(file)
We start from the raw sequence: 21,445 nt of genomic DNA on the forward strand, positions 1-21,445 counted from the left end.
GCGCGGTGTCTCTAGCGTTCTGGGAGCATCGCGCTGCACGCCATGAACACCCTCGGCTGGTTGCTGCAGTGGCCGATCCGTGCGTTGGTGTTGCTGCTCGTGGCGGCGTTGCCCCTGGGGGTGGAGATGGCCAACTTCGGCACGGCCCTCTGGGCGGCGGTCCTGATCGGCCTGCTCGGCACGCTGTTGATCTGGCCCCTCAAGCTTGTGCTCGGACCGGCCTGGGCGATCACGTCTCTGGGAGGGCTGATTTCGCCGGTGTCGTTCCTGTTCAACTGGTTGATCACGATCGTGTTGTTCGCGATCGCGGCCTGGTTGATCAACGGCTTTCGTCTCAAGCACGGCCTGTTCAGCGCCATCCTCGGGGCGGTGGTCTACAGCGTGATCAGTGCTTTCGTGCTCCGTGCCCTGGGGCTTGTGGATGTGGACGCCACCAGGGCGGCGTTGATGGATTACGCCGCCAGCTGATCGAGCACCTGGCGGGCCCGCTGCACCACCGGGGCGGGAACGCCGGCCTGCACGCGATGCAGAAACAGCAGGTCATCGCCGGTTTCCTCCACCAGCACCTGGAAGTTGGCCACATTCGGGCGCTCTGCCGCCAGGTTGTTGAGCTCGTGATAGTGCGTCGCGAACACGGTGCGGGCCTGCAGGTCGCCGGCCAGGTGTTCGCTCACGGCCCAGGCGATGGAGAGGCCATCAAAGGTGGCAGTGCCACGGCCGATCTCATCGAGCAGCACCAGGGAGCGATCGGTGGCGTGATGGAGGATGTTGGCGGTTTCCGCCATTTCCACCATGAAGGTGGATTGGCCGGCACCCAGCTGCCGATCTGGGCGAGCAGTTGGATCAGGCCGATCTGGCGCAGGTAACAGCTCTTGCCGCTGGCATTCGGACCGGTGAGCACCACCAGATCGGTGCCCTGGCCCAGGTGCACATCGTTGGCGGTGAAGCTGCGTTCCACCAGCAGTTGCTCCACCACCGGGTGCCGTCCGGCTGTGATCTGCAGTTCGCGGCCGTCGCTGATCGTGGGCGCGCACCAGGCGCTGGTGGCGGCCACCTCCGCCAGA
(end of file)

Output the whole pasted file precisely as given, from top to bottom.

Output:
We start from the raw sequence: 21,445 nt of genomic DNA on the forward strand, positions 1-21,445 counted from the left end.
GCGCGGTGTCTCTAGCGTTCTGGGAGCATCGCGCTGCACGCCATGAACACCCTCGGCTGGTTGCTGCAGTGGCCGATCCGTGCGTTGGTGTTGCTGCTCGTGGCGGCGTTGCCCCTGGGGGTGGAGATGGCCAACTTCGGCACGGCCCTCTGGGCGGCGGTCCTGATCGGCCTGCTCGGCACGCTGTTGATCTGGCCCCTCAAGCTTGTGCTCGGACCGGCCTGGGCGATCACGTCTCTGGGAGGGCTGATTTCGCCGGTGTCGTTCCTGTTCAACTGGTTGATCACGATCGTGTTGTTCGCGATCGCGGCCTGGTTGATCAACGGCTTTCGTCTCAAGCACGGCCTGTTCAGCGCCATCCTCGGGGCGGTGGTCTACAGCGTGATCAGTGCTTTCGTGCTCCGTGCCCTGGGGCTTGTGGATGTGGACGCCACCAGGGCGGCGTTGATGGATTACGCCGCCAGCTGATCGAGCACCTGGCGGGCCCGCTGCACCACCGGGGCGGGAACGCCGGCCTGCACGCGATGCAGAAACAGCAGGTCATCGCCGGTTTCCTCCACCAGCACCTGGAAGTTGGCCACATTCGGGCGCTCTGCCGCCAGGTTGTTGAGCTCGTGATAGTGCGTCGCGAACACGGTGCGGGCCTGCAGGTCGCCGGCCAGGTGTTCGCTCACGGCCCAGGCGATGGAGAGGCCATCAAAGGTGGCAGTGCCACGGCCGATCTCATCGAGCAGCACCAGGGAGCGATCGGTGGCGTGATGGAGGATGTTGGCGGTTTCCGCCATTTCCACCATGAAGGTGGATTGGCCGGCACCCAGCTGCCGATCTGGGCGAGCAGTTGGATCAGGCCGATCTGGCGCAGGTAACAGCTCTTGCCGCTGGCATTCGGACCGGTGAGCACCACCAGATCGGTGCCCTGGCCCAGGTGCACATCGTTGGCGGTGAAGCTGCGTTCCACCAGCAGTTGCTCCACCACCGGGTGCCGTCCGGCTGTGATCTGCAGTTCGCGGCCGTCGCTGATCGTGGGCGCGCACCAGGCGCTGGTGGCGGCCACCTCCGCCAGA